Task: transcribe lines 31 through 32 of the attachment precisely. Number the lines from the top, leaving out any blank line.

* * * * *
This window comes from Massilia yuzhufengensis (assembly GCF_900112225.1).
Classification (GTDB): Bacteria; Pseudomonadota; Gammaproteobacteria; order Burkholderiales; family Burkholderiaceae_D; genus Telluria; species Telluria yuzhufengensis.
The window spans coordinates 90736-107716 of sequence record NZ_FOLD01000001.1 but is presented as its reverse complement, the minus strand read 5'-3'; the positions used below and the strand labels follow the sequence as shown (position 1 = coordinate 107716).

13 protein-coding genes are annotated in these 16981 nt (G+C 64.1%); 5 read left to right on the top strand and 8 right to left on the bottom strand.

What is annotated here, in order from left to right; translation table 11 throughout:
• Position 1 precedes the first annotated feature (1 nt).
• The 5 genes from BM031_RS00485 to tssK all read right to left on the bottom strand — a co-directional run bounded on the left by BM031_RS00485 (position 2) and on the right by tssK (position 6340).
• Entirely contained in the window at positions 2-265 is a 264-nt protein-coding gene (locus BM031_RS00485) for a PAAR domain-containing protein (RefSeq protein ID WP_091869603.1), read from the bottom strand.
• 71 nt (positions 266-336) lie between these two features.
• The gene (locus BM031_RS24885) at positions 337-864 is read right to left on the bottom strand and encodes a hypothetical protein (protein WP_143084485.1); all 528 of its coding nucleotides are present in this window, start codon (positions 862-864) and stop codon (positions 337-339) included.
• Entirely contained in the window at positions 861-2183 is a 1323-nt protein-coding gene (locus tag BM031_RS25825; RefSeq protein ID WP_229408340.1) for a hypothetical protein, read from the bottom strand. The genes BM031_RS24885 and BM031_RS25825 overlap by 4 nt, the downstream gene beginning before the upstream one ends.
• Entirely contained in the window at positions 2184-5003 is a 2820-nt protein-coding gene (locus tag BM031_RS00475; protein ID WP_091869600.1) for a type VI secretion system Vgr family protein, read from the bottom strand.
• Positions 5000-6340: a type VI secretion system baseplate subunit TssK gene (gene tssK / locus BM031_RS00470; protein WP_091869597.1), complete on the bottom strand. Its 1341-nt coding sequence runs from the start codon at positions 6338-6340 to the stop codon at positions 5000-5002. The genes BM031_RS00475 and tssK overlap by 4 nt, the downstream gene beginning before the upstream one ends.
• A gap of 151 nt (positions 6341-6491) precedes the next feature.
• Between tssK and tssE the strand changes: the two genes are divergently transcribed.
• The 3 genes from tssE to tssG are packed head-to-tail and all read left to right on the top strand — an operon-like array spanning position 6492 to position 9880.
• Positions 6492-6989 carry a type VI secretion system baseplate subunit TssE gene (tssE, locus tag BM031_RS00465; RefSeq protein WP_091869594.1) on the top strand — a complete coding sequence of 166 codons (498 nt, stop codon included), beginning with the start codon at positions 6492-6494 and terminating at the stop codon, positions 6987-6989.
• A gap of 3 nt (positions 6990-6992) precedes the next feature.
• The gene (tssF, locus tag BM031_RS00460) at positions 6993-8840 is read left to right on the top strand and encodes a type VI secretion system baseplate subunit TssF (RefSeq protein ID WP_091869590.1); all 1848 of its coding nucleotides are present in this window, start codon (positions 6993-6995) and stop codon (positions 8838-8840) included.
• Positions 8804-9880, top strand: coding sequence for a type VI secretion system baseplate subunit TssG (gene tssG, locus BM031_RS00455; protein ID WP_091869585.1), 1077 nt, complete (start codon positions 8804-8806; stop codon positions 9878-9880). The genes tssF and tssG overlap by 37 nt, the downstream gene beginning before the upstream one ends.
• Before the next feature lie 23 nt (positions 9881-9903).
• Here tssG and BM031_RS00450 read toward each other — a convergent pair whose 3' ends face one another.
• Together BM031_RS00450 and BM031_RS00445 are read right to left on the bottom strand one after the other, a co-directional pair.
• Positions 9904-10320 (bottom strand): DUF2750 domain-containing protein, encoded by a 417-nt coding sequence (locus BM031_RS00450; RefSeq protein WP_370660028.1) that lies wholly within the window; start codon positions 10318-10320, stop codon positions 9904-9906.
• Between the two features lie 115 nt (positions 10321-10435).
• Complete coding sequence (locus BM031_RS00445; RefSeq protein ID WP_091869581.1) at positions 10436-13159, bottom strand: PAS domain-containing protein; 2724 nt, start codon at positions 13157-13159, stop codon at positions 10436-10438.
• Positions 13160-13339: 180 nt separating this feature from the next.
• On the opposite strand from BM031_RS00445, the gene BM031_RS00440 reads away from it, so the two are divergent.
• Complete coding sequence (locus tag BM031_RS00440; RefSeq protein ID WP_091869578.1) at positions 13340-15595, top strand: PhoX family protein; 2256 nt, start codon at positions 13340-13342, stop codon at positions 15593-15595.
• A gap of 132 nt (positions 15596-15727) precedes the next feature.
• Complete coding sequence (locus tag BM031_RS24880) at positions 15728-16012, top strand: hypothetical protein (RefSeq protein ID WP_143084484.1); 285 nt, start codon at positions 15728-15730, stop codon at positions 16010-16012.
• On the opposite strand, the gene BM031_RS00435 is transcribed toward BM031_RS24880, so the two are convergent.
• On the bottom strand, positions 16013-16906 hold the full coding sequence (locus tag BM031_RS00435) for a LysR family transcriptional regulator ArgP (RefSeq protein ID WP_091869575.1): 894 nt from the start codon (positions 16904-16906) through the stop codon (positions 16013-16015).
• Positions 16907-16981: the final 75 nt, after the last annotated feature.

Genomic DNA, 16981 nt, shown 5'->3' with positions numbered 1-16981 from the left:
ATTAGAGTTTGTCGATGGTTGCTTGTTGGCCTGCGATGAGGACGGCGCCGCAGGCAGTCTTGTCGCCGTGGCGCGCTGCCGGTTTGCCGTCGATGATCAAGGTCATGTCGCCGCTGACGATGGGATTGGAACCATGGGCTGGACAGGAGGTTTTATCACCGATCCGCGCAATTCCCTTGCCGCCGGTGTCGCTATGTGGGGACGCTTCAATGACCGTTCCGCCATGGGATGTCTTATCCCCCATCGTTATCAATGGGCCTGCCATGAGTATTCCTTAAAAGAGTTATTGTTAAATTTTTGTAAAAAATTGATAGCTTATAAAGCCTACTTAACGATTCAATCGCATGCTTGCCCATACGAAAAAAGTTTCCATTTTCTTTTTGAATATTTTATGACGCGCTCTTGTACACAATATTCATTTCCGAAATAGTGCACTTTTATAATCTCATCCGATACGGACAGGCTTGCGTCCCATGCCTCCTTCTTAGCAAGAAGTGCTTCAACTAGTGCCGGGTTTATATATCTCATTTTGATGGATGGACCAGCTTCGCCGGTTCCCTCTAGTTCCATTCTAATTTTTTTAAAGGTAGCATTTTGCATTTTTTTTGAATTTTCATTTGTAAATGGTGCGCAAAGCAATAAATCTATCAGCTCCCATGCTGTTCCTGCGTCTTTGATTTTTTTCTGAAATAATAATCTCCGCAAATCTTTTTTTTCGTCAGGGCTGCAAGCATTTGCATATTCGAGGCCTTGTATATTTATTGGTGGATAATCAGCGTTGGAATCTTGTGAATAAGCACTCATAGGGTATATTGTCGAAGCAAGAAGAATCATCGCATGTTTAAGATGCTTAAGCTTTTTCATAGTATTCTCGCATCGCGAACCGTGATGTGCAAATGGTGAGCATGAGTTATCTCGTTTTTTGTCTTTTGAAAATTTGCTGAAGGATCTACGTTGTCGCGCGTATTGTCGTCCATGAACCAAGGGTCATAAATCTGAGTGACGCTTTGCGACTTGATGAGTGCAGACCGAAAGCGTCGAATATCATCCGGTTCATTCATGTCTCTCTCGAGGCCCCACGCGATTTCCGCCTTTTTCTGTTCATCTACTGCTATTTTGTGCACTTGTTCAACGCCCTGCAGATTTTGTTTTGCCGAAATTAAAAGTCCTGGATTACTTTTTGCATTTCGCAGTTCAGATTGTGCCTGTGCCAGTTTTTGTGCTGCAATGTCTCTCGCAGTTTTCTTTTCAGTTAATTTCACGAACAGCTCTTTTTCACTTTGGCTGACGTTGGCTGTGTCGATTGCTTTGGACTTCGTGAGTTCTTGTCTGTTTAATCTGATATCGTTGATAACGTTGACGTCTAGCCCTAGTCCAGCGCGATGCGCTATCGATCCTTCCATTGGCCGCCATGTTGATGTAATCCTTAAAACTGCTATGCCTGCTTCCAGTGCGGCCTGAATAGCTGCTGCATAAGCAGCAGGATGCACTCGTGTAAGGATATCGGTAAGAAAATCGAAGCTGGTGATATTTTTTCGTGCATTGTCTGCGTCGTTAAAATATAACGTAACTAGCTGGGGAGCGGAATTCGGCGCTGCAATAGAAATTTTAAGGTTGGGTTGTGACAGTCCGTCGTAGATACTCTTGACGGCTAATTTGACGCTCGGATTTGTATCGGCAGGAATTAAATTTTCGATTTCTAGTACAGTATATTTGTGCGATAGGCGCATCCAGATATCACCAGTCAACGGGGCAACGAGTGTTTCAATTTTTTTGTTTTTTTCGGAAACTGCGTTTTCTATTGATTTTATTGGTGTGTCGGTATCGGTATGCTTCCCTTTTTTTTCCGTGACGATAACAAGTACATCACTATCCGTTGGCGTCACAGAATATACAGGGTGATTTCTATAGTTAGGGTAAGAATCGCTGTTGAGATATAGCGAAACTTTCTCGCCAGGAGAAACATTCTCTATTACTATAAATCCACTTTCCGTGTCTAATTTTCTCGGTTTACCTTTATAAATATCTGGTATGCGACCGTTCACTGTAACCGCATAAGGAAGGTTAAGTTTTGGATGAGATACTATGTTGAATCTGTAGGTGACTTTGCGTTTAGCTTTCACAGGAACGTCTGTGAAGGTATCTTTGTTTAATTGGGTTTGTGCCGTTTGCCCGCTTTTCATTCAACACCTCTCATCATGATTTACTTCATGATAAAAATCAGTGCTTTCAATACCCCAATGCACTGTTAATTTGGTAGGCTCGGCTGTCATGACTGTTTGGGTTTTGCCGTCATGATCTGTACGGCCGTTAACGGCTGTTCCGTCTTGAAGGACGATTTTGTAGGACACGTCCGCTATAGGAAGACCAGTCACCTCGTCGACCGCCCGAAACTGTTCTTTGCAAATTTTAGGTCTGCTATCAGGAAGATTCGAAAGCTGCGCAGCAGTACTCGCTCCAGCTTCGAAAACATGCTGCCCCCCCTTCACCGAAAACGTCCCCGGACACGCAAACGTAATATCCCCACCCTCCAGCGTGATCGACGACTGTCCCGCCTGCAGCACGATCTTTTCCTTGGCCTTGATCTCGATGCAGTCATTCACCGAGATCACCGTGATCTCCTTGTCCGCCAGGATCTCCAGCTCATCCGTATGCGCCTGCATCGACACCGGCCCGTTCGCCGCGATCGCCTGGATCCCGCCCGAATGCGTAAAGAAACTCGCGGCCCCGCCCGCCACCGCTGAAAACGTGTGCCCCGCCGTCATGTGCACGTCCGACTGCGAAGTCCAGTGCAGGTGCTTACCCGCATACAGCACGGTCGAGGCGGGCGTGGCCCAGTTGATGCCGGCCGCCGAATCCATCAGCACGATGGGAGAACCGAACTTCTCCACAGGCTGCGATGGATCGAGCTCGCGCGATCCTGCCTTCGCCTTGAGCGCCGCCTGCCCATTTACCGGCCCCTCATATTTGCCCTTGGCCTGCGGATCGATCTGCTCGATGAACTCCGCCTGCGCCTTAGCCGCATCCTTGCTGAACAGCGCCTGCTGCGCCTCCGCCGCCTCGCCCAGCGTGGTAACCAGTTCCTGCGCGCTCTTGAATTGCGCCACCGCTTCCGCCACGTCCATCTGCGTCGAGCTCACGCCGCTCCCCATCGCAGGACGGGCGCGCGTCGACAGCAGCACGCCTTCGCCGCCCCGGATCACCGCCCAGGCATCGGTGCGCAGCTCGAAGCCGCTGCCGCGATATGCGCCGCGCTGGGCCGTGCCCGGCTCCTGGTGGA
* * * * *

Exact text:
• Complete coding sequence (locus tag BM031_RS24880) at positions 15728-16012, top strand: hypothetical protein (RefSeq protein ID WP_143084484.1); 285 nt, start codon at positions 15728-15730, stop codon at positions 16010-16012.
• On the opposite strand, the gene BM031_RS00435 is transcribed toward BM031_RS24880, so the two are convergent.